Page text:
As a friend of mine was approaching completion of her dissertation, we got to talking about the party she wanted to have. In that conversation it came up that while she'd love a cake from Charm City Cakes she knew that 1) She lived too far away, and 2) She couldn't afford one of their cakes. So I offered that while I wasn't nearly in their league, I'd be happy to make her a cake.
To complement the theme of her dissertation, the plan for the cake was to make it a Victorian street scene. So as the date of the party approached I began my research into Victorian architecture. But I found I was having difficulty finding the sorts of images I needed. So here I must thank the wonderful people at Victorian Life, as they pointed me to some wonderful resources that really helped.
If you'd like to leave any comments, see this cake at my Flickr Portfolio
|I decided to make all the windows and storefront sections for the cake out of color flow icing. Here you can see the outlines of all 60 windows and 4 storefronts. (I actually only needed 54 windows. But I made a few extra just in case of breakage.)|
|Here's a shot showing a better view of the windows and Storefronts.|
|After allowing the outlines to dry overnight, I filled in the windows with white.|
|The storefront windows also got white, while each store's door and paneling got a different color. For the signs, I filled those areas in with white as a base. Then after it was dry I painted over them with washes of the same colors as the store paneling. Then when that coat was dry, I painted the text of the signs.
The names of the stores, by the way, were chosen to represent my friend and some of her friends who were key to her work process. For the primary storefront, the emphasis there is on "Dr." Ms. Wandrei helped with copy editing of the dissertation, so she got to be a bookseller. While Marta and Ms. Humphrey offered places to stay for various writing retreats, so they got to be room and board type businesses.
|While the above elements were drying, I worked on mixing the cake batter. I was actually in such a rush to get that mixed and into the oven that I forgot to take a photo of the bowl of batter. But here's the empty bowl afterwards. That mixing bowl, my largest, is a 13 quart bowl. Or if that number doesn't mean anything to you, it's 14" across and 6.5" deep. I filled it twice, with a total of 9 batches of cake batter, as I needed a lot of cake for this project.|
|Here's one of the two cake layers I baked, in a 12" x 18" pan. The bowl next to the cake is filled with the scraps left over after I cut off the dome of cake that rose in the middle as it baked.|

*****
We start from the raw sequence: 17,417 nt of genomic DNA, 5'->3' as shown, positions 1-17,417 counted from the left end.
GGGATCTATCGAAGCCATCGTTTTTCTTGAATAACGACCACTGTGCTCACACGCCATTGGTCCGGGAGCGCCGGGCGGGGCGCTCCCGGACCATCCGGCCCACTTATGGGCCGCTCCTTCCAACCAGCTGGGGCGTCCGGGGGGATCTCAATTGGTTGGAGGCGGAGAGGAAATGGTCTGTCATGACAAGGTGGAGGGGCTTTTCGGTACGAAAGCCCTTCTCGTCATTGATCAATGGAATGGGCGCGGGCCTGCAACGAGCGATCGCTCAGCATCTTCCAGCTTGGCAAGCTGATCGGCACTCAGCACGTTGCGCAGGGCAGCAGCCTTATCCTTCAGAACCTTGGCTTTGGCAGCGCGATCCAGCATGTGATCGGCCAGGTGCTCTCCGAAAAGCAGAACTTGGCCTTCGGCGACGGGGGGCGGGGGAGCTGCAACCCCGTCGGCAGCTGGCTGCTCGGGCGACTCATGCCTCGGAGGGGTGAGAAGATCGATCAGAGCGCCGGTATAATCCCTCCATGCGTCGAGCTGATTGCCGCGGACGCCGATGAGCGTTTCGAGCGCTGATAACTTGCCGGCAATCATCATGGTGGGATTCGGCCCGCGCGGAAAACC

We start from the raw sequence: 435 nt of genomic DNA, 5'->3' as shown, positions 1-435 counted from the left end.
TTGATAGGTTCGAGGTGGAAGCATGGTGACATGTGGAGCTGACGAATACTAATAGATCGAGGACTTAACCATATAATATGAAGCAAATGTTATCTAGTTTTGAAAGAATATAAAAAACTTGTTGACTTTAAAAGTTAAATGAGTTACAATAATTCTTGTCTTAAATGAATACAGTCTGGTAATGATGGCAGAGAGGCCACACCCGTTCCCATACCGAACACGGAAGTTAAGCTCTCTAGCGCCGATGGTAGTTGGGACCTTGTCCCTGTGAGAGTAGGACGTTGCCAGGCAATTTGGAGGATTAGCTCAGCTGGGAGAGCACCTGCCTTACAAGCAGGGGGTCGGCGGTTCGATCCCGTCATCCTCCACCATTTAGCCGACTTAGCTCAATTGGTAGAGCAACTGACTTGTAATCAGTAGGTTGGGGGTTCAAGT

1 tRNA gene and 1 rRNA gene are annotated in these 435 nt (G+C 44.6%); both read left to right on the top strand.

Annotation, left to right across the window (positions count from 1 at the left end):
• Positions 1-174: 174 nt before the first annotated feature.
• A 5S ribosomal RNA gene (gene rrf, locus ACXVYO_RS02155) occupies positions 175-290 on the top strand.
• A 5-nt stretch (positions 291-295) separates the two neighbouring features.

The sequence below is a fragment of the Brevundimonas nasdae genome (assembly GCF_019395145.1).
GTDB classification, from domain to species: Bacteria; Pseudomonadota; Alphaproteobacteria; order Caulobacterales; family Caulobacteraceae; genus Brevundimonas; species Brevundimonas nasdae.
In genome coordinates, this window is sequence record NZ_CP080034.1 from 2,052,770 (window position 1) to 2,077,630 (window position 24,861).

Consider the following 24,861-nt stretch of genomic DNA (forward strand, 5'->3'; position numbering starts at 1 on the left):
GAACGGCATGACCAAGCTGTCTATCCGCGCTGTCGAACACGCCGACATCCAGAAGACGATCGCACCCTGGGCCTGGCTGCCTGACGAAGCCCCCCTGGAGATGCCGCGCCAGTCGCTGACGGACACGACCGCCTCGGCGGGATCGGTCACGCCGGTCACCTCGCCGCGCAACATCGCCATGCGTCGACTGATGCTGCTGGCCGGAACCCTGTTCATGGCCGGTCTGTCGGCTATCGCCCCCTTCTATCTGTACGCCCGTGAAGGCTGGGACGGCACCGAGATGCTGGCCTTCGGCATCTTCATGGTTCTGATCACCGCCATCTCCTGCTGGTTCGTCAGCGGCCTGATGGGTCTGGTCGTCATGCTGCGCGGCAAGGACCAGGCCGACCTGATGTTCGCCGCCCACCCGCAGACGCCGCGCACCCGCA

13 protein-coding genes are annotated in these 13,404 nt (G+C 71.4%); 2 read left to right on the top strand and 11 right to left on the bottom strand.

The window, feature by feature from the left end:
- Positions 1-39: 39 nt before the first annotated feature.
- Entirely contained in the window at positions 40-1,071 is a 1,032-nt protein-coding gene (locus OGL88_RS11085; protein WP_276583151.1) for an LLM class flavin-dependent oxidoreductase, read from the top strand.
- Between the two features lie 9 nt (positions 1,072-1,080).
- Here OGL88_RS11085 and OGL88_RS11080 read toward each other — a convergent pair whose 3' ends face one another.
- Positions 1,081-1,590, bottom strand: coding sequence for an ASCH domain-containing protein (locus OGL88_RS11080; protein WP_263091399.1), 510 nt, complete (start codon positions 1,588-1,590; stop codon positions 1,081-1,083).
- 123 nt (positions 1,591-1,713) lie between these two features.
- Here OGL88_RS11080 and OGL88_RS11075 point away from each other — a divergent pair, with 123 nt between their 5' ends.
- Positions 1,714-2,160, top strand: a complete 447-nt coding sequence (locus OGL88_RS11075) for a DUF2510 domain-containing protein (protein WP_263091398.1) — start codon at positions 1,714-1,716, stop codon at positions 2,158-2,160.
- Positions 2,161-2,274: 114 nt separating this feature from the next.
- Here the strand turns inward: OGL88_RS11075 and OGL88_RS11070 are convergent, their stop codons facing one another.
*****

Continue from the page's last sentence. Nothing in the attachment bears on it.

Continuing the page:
|Here's that mixing bowl again, filled with 4 batches of chocolate cream cheese frosting. I could only mix two batches at a time in my stand mixer. So once all 4 were made I had to hand mix in the food coloring I used to tint it to a brick red color.|
|Next I made a triple batch of raspberry filling. I didn't take a photo of that, as there's nothing terribly interesting about a saucepan full of red goo. But I was very amused by the mass of seeds left over after sieving the raspberries. So here they are, in a 6" cereal bowl.|
|After trimming each of the two baked cake layers into two pieces each, the next step was to layer them. I piped a narrow band of frosting around the edges of each layer before adding the filling, to help hold it in place until it had a chance to chill and set.|
|Here are the four cake layers all stacked up, and you can see I've already stuck a clear template onto the end of the cake to help me see where I'm going to need to carve it.|
|Here's the cake all carved, with the roofline and dormers now showing.|
|Next, I applied the world's messiest crumb coat of frosting. You're supposed to apply it a lot thinner, to seal in the crumbly cut edges of the cake. But as this was my first carved cake, I was having difficulty achieving a smooth finish. So I just slathered the frosting on, and let it chill in the fridge for a while.|
|Once the frosting had firmed up, I was able to scrape and cut the excess away to get the true shape I wanted. Then I added the finish coat of the frosting.|
|Here I've added a sidewalk around the base of the building, and roof shingles. Both are made of fondant.|
|Next I applied a thin wash of black food coloring to the shingles and sidewalk, giving them a lot more depth.|
|The last bit of fondant work was to roll a bunch of tiny rocks with which to pave a cobblestone road.|
|To finish the cake, I applied all the window and storefront elements I had made at the beginning.|
|Here's the cake next to a one liter bottle of soda, to show scale.|
|If there's one thing I've learned from watching Food Network Challenge, it's that your cake should be finished on all sides. So here you can see the windows extend around the side of the building...|
|... and onto the back as well. As it turns out, The windows were very popular once the cake was served. So it's good I included so many, as that way almost everyone was able to get one on their piece of cake.|
|Here's a close-up of a section of the roof, showing the shingles in a bit more detail.|
|And here's the sidewalk and cobblestone road.|
|Lastly, the cake at the party, ready to be eaten!|